Since 2013 I help international professionals to get English jobs in Germany. Over the years I guided hundreds of expats in their job hunt in Germany. Thousands participated in my yearly Expats Career Survey.
The number one feedback that I get: “They say I need to speak German to get a job.”
But is language really what keeps you from being successful? In my analysis of the German jobmarket I realised that the majority of all job openings do not require language.
Sure, there are jobs like medical doctors and nurses where German language is a legal requirement. A lawyer or an accountant won’t get anywhere without reading German law – which is confusing enough for native speakers, let alone foreigners.
But these jobs make up a very small percentage of the available job offers. The majority of all jobs that demand a University degree are software developer, consultants, analysts, sales people, project manager, engineers and manager.
I regulary interview companies that hire professionals for all these positions – and they do a great job in English. The challenge: Only 1% of German companies are so forward thinking that they hire in English.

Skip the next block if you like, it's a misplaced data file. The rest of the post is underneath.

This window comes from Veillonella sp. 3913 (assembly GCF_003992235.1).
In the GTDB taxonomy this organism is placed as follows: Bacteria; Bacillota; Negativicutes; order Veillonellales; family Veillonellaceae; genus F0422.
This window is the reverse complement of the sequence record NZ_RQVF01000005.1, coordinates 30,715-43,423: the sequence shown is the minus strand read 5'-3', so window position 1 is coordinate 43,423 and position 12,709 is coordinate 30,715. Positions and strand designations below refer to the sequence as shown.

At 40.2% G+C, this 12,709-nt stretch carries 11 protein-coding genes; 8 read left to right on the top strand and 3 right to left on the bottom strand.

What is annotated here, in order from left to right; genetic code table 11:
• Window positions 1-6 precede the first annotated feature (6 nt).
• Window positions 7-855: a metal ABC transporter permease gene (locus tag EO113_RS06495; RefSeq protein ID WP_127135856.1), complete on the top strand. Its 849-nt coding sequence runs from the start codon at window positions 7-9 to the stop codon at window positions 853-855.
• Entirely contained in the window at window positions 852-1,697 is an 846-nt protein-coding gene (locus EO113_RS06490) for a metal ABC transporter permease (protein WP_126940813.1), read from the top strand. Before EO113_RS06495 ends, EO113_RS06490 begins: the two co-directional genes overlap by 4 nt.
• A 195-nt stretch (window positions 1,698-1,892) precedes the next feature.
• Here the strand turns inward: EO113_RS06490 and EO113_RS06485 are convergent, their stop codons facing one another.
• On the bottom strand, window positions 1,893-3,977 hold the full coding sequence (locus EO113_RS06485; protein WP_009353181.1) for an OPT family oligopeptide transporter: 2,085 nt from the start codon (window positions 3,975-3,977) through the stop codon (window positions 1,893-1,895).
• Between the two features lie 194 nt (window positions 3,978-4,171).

Most HR departments still insist on fluent German language skills.
Over the years I talked easily to over 800 HR managers. There are the extreme cases where an HR manager insists on “fluent German” – for a sales position that focuses on cold calling corporate clients in France. And the not so seldom case when international candidates were told “German required” by HR – just to discover that the whole department works in English after they talked directly to the manager with my help.
What makes me really sad: I analyse the German job market for six years already. I speak to hundreds of HR managers and department heads. Thousands of expatriates share their story with me – and I don’t see progress.
Here is the thing: In way to many cases it is not “German language”, that holds you back. It’s racism:
Jobs for foreigners in Germany
The German “Institut für die Zukunft der Arbeit” is a government agency. It tested how many job applications the average candidate needs to send in order to secure one job interview.
Here are the results – and my advice on how to deal with this situation.